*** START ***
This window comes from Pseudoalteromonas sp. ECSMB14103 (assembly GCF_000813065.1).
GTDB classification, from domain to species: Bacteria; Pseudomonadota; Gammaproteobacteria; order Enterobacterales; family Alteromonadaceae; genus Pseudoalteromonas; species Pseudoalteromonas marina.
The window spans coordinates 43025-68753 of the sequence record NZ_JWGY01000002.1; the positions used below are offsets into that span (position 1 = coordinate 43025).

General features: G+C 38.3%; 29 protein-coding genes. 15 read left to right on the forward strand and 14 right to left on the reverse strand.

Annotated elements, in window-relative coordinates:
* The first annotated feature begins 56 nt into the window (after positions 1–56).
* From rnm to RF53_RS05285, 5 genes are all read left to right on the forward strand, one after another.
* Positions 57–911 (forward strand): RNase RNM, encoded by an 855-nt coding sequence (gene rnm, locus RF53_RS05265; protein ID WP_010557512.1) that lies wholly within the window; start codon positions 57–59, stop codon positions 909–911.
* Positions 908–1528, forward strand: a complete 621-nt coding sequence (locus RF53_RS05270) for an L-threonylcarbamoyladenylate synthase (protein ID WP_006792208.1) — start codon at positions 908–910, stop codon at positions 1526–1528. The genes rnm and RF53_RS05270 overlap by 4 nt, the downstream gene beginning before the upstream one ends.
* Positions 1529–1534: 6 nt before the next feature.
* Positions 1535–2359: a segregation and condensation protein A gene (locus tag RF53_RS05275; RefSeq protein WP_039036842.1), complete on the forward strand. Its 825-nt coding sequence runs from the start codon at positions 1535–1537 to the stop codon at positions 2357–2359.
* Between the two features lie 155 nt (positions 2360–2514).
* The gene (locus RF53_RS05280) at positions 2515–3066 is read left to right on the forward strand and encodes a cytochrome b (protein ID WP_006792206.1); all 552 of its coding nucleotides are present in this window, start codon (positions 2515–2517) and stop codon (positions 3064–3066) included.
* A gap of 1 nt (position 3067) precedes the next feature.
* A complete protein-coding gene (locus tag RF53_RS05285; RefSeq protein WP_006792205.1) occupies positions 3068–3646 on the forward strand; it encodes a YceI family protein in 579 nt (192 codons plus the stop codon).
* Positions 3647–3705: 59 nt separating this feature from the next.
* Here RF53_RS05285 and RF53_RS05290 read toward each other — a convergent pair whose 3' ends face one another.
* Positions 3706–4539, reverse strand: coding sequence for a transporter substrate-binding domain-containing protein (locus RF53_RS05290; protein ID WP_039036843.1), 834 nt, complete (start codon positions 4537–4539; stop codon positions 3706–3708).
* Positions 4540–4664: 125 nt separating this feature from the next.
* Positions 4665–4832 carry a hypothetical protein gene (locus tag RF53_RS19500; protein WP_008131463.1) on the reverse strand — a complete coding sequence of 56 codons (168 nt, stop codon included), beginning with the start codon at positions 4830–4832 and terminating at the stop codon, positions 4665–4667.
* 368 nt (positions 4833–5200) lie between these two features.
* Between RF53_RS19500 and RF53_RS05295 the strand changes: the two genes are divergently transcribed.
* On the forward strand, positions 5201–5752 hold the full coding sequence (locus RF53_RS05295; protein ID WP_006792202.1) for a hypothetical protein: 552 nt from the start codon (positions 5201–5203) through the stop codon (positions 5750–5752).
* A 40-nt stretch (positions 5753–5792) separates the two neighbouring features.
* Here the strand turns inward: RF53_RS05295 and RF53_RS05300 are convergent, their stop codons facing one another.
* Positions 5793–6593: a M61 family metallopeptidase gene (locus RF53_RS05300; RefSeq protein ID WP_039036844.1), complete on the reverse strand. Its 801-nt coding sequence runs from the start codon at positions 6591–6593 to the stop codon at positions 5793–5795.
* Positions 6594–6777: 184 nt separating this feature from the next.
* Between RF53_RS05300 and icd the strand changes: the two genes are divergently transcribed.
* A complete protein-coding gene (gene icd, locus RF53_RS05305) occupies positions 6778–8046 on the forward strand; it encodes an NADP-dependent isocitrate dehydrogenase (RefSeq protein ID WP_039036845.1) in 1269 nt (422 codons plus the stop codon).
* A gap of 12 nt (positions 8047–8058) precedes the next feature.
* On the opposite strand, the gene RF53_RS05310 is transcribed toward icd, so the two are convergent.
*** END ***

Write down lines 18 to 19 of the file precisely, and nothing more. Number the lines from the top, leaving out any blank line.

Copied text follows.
* Positions 3706–4539, reverse strand: coding sequence for a transporter substrate-binding domain-containing protein (locus RF53_RS05290; protein ID WP_039036843.1), 834 nt, complete (start codon positions 4537–4539; stop codon positions 3706–3708).
* Positions 4540–4664: 125 nt separating this feature from the next.